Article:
The frozen, bodiless genes of millions of plants, animals and humans are stored in biobanks around the world. Together with corn seed, the stem cells of polar bears and frozen drops of human blood — rekindled dreams of old are travelling towards potential futures: re-creating species threatended with extinction, ending world hunger, and human life without illness or disease.
The documentary film “Golden Genes” embarks on an expedition to some of the largest, oldest and most contemporary archives of life — from the Svalbard Global Seed Vault in Spitsbergen, to the animal cell banks of the Fraunhofer Institute in Germany, and the largest biodiversity storage in the world in Shenzhen, China. Biobanks such as these are data centres in the global network of the genetic research community. The information that they generate from the DNA of various living organisms provides the basis of today’s life sciences.
But biobanks do more than that. Within their freezers the boundaries between lifeforms are blurred. Fungal, bacterial, or human — it’s all the same to the technology. Biobanks pose a fundamental question to humankind: what does it mean to be part of nature in the age of the genome?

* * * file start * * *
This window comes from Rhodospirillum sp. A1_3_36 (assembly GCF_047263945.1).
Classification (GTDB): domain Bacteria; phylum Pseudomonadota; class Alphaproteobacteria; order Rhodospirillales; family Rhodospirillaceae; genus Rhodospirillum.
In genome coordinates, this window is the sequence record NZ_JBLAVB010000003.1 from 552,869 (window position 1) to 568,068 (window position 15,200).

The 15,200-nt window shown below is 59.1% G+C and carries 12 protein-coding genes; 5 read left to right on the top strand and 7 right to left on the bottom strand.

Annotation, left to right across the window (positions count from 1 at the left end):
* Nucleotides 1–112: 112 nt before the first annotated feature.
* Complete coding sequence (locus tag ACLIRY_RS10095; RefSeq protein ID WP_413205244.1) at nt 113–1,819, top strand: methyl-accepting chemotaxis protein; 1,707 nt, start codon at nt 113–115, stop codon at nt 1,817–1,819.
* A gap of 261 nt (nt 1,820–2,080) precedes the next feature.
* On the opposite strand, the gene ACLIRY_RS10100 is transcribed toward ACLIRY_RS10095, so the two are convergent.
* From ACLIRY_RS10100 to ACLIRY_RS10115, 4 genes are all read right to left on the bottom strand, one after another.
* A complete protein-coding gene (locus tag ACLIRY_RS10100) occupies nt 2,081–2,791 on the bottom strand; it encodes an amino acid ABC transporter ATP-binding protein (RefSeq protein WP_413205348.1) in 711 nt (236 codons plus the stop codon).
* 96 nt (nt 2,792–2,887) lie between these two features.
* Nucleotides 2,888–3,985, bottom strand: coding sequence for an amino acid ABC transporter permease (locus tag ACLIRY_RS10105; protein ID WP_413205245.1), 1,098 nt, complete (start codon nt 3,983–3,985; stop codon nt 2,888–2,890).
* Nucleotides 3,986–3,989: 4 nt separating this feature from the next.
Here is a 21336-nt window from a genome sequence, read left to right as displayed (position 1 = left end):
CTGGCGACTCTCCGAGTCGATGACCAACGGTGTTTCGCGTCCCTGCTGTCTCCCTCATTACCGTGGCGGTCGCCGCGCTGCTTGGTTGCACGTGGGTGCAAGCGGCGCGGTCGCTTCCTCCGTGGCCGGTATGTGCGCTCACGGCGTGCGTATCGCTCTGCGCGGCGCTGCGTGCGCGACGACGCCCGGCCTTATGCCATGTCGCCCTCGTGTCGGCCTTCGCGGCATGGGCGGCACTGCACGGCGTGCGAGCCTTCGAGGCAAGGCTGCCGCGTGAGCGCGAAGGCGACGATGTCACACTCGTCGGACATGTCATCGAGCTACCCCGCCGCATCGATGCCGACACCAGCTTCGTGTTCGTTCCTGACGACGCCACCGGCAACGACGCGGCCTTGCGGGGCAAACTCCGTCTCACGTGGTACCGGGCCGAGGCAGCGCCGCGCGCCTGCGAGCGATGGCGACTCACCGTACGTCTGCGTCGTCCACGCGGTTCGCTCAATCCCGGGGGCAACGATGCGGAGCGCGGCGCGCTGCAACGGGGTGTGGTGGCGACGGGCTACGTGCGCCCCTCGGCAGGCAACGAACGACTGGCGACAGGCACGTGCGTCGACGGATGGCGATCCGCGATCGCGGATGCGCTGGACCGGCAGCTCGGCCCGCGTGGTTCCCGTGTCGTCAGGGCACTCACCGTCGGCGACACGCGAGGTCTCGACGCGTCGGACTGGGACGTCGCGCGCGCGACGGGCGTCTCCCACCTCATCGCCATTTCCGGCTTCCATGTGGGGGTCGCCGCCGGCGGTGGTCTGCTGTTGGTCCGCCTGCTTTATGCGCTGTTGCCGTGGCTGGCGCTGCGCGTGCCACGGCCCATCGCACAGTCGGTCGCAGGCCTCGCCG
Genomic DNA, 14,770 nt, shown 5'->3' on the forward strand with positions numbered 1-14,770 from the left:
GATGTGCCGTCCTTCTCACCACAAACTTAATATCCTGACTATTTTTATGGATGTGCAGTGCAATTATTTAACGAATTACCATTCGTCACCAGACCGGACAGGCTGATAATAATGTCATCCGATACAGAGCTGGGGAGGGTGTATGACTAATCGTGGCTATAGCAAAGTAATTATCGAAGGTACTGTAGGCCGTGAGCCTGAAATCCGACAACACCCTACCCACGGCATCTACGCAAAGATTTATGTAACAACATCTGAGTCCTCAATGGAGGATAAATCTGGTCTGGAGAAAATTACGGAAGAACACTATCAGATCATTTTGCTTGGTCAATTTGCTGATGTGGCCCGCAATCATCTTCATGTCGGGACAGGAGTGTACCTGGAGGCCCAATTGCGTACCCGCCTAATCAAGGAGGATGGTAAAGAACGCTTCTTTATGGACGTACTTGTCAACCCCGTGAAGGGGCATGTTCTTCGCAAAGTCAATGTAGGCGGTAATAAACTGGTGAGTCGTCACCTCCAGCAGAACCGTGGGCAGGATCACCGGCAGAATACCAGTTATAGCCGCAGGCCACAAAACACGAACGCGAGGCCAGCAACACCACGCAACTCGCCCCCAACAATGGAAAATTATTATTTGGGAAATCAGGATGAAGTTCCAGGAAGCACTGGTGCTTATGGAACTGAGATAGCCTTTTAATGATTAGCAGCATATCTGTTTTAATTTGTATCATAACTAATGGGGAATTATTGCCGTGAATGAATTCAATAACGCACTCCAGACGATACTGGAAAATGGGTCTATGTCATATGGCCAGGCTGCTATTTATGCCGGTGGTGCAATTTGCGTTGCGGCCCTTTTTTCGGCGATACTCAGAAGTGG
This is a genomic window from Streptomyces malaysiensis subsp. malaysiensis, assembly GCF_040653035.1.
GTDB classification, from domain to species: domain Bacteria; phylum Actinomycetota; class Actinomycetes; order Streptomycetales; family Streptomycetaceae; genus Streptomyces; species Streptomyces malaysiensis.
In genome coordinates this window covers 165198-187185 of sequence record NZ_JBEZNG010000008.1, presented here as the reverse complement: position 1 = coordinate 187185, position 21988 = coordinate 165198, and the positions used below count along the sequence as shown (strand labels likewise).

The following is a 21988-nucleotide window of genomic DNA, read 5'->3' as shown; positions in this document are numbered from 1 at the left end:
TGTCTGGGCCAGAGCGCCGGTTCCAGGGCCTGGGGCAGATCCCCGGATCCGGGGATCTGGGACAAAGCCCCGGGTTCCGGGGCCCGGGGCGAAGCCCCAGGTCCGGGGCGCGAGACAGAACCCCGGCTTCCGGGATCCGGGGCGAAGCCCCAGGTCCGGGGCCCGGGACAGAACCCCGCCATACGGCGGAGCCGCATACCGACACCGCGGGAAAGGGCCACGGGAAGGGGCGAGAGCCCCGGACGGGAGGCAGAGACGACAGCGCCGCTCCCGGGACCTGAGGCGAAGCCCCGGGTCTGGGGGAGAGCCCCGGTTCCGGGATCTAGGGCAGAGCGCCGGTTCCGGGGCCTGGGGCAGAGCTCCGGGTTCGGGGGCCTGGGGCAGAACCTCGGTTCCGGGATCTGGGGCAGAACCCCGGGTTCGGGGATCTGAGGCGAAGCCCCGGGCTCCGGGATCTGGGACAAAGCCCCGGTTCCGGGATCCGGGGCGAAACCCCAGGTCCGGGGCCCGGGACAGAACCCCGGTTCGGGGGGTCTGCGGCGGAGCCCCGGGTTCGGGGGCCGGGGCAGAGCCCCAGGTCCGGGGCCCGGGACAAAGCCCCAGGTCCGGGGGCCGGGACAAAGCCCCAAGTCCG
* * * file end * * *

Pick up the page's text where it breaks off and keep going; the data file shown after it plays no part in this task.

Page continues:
Things that were unthinkable 20 years ago are discussed by scientists interviewed in the film as concrete research projects. The storage of every DNA molecule on the planet — an idea closely related to the century–old history of genetics — has now become a real possibility.
Caught somewhere between nature film and political documentary, “Golden Genes” outlines the enormous challenge that the comprehensive study of biodiversity presents to society, but also to our image of humankind.